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China floats idea of mega port to rival Singapore

Proposed port would be constructed on islands near Hong Kong outside the Pearl River estuary

Multi-billion dollar project, including up to 50m teu of container capacity, envisaged as a strategic move to strengthen trade in Southern China and drive integration through one of the country’s largest economic power houses

BEIJING is considering a proposal to construct a massive integrated super port across islands south of Hong Kong, consolidating regional port resources to challenge Singapore’s shipping hub status.

The infrastructure project, potentially costing over $20bn, is also envisaged as a strategic facility to strengthen trade and economic growth in the country’s south and drive integration of the Greater Bay Area, known as the GBA — a mega-region encompassing nine cities in the Pearl River Delta including Hong Kong, Macau, Shenzhen and Guangzhou.

The proposer, Liang Jianwei, a special researcher at the Counsellor’s Office of the Guangdong Provincial Government, said the super port could accommodate the world’s largest vessels including 22,000 teu containerships, very large crude carriers and 400,000 dwt valemax ore carriers.

Liang, former head of the Guangdong Maritime Safety Authority, was speaking at a GBA development forum during Hong Kong Maritime Week.

The container section of the new port is envisioned to have an annual capacity of 45-50m teu, requiring around Yuan120bn ($16bn) investment, he revealed.

It is planned for the Wanshan Islands offshore in the mouth of the Pearl River, southwest of Hong Kong. The islands have 289 km of coastline and natural depths of 10-30 metres.

Liang said this would overcome draft limitations that prevent fully laden ultra large ships from calling Pearl River Delta ports.

According to his estimates, ports, including Hong Kong, Shenzhen and Guangzhou, lost about 6m teu in 2021 to Singapore, indirectly solidifying its maritime hub status.

Fierce domestic competition between the three Chinese ports also prevents economies of scale and weakens overall competitiveness, Liang added.

As such, Hong Kong, which is Singapore’s main Asian rival, has ceded ground in recent years, with container throughput falling annually. Meanwhile Shenzhen and Guangzhou lack free port status and institutional flexibility to become true hubs, he said.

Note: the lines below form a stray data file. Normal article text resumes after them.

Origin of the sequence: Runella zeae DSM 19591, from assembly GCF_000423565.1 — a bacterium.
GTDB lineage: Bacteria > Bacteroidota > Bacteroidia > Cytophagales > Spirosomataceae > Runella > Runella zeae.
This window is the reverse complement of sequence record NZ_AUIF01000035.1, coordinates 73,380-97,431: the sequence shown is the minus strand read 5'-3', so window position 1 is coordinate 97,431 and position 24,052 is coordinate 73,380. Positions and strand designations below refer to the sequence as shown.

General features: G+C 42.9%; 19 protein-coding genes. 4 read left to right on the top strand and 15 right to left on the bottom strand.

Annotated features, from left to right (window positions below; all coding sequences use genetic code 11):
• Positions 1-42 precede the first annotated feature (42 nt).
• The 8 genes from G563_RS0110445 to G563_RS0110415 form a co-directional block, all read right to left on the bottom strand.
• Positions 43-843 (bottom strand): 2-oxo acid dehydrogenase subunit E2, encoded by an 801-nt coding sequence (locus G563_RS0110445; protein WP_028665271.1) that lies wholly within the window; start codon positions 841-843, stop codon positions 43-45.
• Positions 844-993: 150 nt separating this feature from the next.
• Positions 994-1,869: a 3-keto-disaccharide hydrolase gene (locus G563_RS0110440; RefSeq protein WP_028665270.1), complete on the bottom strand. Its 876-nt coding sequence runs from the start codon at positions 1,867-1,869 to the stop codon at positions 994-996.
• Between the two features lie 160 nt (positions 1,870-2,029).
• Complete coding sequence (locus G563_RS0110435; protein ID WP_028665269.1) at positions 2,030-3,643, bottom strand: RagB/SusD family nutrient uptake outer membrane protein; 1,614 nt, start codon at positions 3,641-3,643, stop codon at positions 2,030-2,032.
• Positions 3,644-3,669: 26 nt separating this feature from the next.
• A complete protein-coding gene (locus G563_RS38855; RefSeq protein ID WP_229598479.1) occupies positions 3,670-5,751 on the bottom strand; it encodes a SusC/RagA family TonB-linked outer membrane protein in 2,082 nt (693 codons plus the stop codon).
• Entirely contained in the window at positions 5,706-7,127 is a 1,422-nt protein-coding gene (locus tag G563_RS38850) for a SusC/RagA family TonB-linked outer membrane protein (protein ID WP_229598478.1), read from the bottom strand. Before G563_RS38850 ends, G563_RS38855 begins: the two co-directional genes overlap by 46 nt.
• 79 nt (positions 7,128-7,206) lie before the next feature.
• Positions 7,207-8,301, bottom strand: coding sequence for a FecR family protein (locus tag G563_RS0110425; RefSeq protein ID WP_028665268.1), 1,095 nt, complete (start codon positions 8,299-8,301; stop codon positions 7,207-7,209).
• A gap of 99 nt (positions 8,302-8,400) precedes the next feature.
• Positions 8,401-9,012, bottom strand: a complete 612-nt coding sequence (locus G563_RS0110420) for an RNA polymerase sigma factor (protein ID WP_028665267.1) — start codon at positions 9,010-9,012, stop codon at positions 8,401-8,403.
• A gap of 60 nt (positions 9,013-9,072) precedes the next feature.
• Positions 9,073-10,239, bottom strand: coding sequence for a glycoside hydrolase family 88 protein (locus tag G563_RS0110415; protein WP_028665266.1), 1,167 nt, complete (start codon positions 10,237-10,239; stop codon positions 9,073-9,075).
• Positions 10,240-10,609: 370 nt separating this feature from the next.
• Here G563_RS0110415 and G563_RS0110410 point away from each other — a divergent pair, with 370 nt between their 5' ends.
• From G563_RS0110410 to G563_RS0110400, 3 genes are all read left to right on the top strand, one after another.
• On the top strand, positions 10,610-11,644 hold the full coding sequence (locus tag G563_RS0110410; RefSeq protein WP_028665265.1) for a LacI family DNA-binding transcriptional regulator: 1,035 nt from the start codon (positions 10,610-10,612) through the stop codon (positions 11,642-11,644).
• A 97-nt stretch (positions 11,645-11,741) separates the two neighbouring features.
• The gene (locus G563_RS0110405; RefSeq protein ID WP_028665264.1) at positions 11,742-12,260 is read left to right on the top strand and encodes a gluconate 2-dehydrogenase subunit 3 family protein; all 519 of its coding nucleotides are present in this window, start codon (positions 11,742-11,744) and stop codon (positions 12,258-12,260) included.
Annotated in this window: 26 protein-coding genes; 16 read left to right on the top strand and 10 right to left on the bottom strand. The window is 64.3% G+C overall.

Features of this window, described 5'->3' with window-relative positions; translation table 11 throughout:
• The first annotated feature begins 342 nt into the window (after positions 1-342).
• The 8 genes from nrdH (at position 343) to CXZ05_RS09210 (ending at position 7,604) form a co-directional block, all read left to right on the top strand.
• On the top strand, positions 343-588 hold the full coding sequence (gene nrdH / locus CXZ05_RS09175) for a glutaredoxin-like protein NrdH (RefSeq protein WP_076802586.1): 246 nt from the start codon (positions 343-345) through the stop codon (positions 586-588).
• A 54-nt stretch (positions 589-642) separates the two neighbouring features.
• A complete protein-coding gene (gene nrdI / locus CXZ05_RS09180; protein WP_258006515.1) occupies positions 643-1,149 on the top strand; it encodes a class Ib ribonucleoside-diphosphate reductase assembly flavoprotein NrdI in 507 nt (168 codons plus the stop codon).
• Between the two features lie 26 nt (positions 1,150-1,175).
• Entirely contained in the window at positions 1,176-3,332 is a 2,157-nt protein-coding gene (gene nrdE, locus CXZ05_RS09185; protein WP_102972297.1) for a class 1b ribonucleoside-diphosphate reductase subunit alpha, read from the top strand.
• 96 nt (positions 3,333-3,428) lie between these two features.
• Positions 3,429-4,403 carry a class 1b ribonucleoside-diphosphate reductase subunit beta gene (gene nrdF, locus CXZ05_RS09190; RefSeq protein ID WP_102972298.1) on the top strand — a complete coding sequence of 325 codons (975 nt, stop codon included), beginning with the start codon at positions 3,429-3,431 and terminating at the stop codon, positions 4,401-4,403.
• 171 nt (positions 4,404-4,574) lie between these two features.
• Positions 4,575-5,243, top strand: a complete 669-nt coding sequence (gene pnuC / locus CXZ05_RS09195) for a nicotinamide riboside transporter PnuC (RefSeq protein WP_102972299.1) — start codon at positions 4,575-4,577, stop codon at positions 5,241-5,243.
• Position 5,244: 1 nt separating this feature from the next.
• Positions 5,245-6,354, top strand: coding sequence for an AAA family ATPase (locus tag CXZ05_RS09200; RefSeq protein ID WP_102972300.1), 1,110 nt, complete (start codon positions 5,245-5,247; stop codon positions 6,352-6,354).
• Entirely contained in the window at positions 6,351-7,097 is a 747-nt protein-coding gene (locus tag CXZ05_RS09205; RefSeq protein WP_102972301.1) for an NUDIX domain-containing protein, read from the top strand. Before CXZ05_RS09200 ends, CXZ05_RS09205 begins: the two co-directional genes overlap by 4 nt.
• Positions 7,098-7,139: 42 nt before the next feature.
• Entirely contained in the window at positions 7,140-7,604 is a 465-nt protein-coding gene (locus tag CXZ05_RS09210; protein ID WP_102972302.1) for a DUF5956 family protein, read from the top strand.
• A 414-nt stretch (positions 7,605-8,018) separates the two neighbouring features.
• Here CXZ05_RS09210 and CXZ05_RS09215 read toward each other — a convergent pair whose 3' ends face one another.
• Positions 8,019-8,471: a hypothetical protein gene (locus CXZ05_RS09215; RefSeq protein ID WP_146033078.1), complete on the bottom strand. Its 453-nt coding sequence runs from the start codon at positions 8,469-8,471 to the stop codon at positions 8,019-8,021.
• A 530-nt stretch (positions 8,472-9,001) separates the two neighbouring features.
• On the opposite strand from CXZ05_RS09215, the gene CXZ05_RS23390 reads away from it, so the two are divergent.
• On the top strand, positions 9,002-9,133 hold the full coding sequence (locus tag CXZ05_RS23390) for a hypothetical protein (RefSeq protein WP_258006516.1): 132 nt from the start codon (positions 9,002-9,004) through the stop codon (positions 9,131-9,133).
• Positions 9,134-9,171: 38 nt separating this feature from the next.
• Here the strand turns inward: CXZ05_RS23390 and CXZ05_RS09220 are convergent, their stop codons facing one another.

“So the problem now is quite serious.”



He believes the new port could resolve this, but needs co-operation between local governments and the private sector. Due to ‘one country, two systems’, collaboration between Hong Kong, Macau and Guangdong is especially important.

Liang suggests establishing a Greater Bay Area Port Authority, exercising administrative functions over the mega Pearl River port, co-ordinating construction and applying Hong Kong’s free port system.

He also recommends that investment vehicles — comprising major state firms such as China Merchants, Cosco Shipping and Shenzhen Port Group — ought to build the deepwater port, with shared construction, operation and benefits.

Liang said his proposal, submitted to Beijing two years ago, has passed a feasibility study by the Transport Planning and Research Institute of the Ministry of Transport.

“The next step is to get investors on board,” he told Lloyd’s List on the sidelines of the conference.

He hopes the project can provide tangible impetus to integrate the GBA, which has yet to make substantive progress since it was proposed by Beijing in 2015.

Guangdong is among the few Chinese provinces yet to achieve port consolidation, partly because assets are held by several powerful state and private operators rather than the provincial government.

These include China Merchants, Hutchison Ports, Cosco Shipping, Guangzhou Port Group and Shenzhen Port Group. In Hong Kong, terminal operators also include Modern Terminals and DP World.

But Liang argues existing port areas in Hong Kong and western Shenzhen can be retired to free up land for higher-value use after the new port is built, although co-ordinating different operators’ interests could be challenging.

Other ports in the region can take on supporting roles based on individual strengths under the overall port cluster.

“From the perspective of serving national development strategies, building this new port will be very meaningful,” he concluded.


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